Aaron E. Carroll provides a straightforward explanation as to why getting the flu shot is imperative to a healthy community. In his New York Times article “Still Not Convinced You Need a Flu Shot?” he notes we may be passing on the virus without realizing it, to people much more vulnerable than ourselves: “You can infect others a day before you show any symptoms, and up to a week after becoming sick. Children can pass along the virus for even longer than that.”
Carroll points out our lack of concern about the flu virus, so familiar every winter, is illogical: “Because the flu is so common, we tend to minimize its importance. Consider the contrast with how the United States responded to Ebola a few years ago. We had a handful of infections, almost none of them contracted here. One person died. Yet some states considered travel bans, and others started quarantining people.” He argues that we should be much more concerned about the flu, noting that influenza is the “only cause of death in the top 10 that could be significantly reduced by a vaccine. Lowering risks of heart disease, cancer or Alzheimer’s are much, much harder to do.” We have a way to decrease the morbidity and mortality from a common illness yet we choose not to harness that opportunity.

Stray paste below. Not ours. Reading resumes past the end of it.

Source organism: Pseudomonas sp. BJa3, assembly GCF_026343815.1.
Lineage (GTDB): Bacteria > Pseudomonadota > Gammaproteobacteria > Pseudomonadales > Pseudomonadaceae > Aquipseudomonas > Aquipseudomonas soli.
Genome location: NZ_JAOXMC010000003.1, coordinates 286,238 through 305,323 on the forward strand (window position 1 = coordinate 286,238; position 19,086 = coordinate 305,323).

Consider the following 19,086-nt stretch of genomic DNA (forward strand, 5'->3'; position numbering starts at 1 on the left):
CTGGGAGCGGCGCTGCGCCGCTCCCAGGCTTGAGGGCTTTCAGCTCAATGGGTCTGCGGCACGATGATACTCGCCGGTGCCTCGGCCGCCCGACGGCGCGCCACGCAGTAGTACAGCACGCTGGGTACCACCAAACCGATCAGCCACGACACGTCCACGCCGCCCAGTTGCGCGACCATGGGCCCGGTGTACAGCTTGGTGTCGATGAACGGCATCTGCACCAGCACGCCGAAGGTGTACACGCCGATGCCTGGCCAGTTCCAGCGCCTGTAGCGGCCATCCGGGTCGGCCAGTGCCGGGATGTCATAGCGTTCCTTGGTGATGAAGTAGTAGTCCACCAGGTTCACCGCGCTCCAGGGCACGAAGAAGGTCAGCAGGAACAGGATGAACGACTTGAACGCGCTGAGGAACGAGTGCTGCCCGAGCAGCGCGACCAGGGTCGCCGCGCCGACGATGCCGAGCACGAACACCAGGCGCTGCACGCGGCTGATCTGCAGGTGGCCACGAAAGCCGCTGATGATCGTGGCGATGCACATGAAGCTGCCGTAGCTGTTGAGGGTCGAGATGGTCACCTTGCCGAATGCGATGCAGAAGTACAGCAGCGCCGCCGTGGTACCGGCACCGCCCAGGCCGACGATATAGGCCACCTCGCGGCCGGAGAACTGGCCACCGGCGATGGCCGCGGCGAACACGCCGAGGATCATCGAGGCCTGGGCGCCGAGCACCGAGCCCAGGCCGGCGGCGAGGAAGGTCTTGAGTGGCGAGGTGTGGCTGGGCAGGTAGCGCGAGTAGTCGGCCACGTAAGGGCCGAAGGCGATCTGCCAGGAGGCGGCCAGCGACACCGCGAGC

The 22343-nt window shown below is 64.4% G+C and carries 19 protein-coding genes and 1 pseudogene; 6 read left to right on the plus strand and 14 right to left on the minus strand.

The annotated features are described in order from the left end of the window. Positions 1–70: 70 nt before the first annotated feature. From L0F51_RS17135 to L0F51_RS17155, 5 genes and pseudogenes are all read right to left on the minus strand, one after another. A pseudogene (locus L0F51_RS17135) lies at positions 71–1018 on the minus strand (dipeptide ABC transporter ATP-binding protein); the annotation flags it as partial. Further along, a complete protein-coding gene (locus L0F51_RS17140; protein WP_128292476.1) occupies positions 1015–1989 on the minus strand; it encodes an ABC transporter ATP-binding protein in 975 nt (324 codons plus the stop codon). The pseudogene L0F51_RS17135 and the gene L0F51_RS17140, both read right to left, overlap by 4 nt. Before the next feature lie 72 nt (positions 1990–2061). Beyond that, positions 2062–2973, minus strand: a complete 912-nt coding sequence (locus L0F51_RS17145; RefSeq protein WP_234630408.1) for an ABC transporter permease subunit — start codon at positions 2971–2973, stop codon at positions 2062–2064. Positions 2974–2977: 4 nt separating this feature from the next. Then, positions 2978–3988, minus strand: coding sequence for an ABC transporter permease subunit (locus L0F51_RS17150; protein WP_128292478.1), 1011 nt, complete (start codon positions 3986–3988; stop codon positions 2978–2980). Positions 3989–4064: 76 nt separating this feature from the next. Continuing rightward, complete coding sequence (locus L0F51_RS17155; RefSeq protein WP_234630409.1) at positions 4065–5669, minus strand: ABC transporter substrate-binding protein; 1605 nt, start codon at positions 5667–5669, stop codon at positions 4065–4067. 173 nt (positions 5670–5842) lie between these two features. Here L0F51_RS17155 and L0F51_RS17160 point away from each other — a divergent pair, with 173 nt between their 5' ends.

By looking at the history of the varicella vaccination, Carroll illustrates the benefit we gain through herd immunity and the ethical consideration of getting immunized even if you yourself are not at high risk. He notes that babies were dying from chicken pox prior to implementation of the vaccine, but “as rates of vaccination rose, the rates of death from varicella were low…. But more significant, from 2004 through 2007, not one child younger than 1 year old died in the United States from chickenpox. What was amazing about this finding was that we don’t vaccinate children that young for chickenpox — therefore, those babies’ deaths were not prevented because they were vaccinated. Their deaths were prevented because we vaccinated their older siblings.”
In a previous Narrative Medicine Monday post, I highlighted a New York Times article written by Dr. Danielle Ofri that I’ve used when teaching narrative medicine courses to medical professionals. It illustrates the challenge of communication between physicians and patients and why there often is a disconnect. How can we improve the dialogue to better inform the public and, ultimately, save lives?
Writing Prompt: Do you get your flu shot every year? Why or why not? Do you feel that you understand the reasoning for immunizations? What information might help you better understand? If you’re a medical provider, have you struggled to convey such information to patients? Think of such a time and write for 10 minutes.